Attention Getters: Integrating Digital Media
Whether for good or ill, electronic media are pervasive in our lives and will continue to be so for the foreseeable future. Whether we're looking to enrich the user's experience or sell him or her something, we need to learn to use all the media available to our target audience to reach them by using each medium in a manner appropriate to its strengths and so that each medium we use operates in a symbiotic way with all the others.
The concept of digital media integration can be defined in two ways, although the two are not entirely unrelated:
Various media (film, Web sites, CDs, etc.) being used together in an effort to enrich the user's experience of creative content (for example, a movie that has both a soundtrack and a Web site)
Various means of distribution (newspapers, television, radio, the Internet, etc.) used in concert to deliver an advertiser's message to targeted consumers
We'll begin with the first definition, which in the old days in this business (10 years ago) was called simply multimedia, or interactive multimedia.
The definition of multimedia has changed since then and has taken on a more market-driven coloration. Those of us who survived the dotcom meltdown learned that, with the exception of eBay and one other company, businesses can't make it on an Internet-only play. eBay is an anomaly; it could not have existed before the Internet. Virtually all other businesses need a bricks-and-mortar presence to reach their consumers and maintain consistent profitability.
The "one other company" was inspired by Ulysses S. Grant, our 18th president (18691877), who, when asked to name his two favorite songs, said that one was "Yankee Doodle" and the other one wasn't.
In the "Good Old Days," it was about the immersive experience one had when text, stills, video, audio, animation, and so on were used in a coordinated manner in a presentation. That "stew" has been replaced by a media buffet. There is a tacit understanding that no one mediumnot even the mighty Internetcan substitute for other media. Nor can the Internet fully incorporate the experience that the user has with other media. You might have video on a Web site, but it's not the same as watching television; you might have audio, but it's not like putting on headphones to focus on enjoying a song.
So, the current thinking is to use appropriate media side by side, so to speak, and have them piggyback on each other. For example, Spider-Man has trailers that are seen in theatres and on television, which, in turn, seek to drive you to the movie's Web site. Commercials for the movie drive you to the Web site and may also invite you to enter a contest, the clues for which will be revealed in the trailer, on the site, or in the movie. Presuming that you like the movie and are a fan of the concept or the actors, your "experience" of the movie (or, more precisely, the movie's "environment" or "world") is heightened beyond what you feel by just going to see it. The experience can be part of your life, both before and after you've seen the movie; you can bathe in a sort of "preglow" and afterglow. It doesn't have to go away after the movie's over, like the lingering scent of someone's perfume or aftershave after that person has left the room.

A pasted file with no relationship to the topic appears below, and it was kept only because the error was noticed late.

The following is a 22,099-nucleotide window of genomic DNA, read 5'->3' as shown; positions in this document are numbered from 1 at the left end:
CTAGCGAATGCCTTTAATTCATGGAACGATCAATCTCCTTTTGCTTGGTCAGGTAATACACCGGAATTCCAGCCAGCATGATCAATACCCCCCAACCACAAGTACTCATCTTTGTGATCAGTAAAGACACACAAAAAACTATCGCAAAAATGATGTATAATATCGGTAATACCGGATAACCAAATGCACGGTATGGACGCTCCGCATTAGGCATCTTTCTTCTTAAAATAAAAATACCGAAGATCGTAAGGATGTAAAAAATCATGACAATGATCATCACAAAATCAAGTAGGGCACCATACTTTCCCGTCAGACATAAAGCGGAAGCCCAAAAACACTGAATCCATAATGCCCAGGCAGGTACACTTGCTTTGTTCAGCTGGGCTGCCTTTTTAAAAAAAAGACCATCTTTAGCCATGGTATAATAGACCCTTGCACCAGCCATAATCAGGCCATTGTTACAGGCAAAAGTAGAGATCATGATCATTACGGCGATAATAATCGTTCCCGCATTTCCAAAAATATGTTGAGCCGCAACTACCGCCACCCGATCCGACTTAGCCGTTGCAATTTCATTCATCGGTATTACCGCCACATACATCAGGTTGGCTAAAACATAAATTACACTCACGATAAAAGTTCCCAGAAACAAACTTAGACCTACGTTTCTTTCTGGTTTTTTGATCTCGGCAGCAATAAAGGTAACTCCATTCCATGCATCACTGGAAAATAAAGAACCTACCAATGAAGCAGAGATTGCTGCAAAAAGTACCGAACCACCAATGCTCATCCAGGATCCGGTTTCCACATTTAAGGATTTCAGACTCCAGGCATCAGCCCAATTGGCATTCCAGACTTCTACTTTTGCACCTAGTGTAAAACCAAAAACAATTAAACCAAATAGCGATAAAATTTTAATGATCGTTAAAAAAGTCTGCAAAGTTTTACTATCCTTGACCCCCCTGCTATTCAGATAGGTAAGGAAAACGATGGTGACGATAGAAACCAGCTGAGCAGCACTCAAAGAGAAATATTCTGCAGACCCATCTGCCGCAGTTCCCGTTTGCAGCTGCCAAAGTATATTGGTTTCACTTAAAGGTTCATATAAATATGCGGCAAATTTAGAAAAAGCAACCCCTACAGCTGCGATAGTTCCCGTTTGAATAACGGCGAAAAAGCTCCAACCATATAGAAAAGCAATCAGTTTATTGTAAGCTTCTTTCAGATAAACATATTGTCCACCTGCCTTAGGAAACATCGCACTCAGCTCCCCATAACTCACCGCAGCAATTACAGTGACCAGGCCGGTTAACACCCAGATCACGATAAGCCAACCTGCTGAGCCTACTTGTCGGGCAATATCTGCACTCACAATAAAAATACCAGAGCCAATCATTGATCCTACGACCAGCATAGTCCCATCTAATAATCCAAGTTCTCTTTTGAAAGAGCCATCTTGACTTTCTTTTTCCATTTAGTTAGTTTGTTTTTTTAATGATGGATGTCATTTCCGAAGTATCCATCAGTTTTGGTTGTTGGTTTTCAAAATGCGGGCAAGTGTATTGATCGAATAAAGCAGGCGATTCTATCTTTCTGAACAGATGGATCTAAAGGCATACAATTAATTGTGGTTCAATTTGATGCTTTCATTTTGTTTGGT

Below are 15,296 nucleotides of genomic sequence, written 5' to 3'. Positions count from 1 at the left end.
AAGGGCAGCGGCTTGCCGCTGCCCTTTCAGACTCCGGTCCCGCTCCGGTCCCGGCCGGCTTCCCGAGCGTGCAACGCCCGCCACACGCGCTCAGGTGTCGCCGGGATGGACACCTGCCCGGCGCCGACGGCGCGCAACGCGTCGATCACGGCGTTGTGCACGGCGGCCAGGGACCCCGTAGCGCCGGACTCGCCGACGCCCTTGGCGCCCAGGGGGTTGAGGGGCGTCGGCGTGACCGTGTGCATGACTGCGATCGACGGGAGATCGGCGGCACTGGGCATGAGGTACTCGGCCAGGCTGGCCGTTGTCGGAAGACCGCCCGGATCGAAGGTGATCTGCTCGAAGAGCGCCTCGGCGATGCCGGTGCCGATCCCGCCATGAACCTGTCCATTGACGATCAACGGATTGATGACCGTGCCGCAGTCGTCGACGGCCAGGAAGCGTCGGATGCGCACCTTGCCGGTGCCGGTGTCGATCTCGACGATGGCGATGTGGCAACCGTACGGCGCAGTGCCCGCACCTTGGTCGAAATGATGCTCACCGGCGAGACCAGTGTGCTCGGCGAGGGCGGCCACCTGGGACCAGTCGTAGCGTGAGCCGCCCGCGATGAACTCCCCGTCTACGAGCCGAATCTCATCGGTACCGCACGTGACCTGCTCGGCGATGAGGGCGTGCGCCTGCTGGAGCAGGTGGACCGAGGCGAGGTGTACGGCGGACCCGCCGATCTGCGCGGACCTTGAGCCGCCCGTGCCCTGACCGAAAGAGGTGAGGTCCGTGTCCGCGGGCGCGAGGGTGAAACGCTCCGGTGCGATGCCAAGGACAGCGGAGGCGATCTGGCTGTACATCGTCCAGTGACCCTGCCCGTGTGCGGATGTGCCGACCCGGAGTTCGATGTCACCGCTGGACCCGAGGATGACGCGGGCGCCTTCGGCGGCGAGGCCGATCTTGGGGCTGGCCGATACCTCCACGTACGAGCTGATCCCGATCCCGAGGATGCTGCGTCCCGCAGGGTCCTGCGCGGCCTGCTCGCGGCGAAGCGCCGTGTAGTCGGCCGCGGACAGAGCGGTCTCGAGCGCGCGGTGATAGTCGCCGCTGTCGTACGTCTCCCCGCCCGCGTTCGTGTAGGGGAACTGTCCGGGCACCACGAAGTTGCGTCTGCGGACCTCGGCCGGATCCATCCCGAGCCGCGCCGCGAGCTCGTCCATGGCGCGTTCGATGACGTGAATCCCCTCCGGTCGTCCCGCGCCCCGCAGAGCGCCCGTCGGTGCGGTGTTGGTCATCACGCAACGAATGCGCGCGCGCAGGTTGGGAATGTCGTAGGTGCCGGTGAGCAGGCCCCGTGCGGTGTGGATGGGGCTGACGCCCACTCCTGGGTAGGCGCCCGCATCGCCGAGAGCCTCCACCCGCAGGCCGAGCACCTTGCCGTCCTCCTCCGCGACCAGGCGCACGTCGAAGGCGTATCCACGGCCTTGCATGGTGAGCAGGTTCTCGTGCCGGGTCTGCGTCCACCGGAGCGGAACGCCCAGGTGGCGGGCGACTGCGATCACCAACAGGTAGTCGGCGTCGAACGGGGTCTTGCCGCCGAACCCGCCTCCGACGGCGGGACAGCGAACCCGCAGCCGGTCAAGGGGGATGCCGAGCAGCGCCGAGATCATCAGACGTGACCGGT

No one medium can do it all. No medium can be said to be the best or ultimate medium. Each has attributes that make it unique. For example, television at its best has great picture and sound, yet it's not interactive. The Internet is interactive, yet the quality of the images is vastly inferior to those on a large, flat-screen TV monitor. Films are immersive, with the finest audio and image quality currently available, yet they lack the intimacy of television and the interactivity of the Net. It's a matter of understanding what each medium offers, what each of their strengths and weaknesses are, and packaging together for the user.
A good analogy is building a team to tackle a project. No one is great at everything; the best teams integrate the best qualities of their members to achieve the desired result. A good leader harnesses the strengths of each member of the team to produce the desired objective.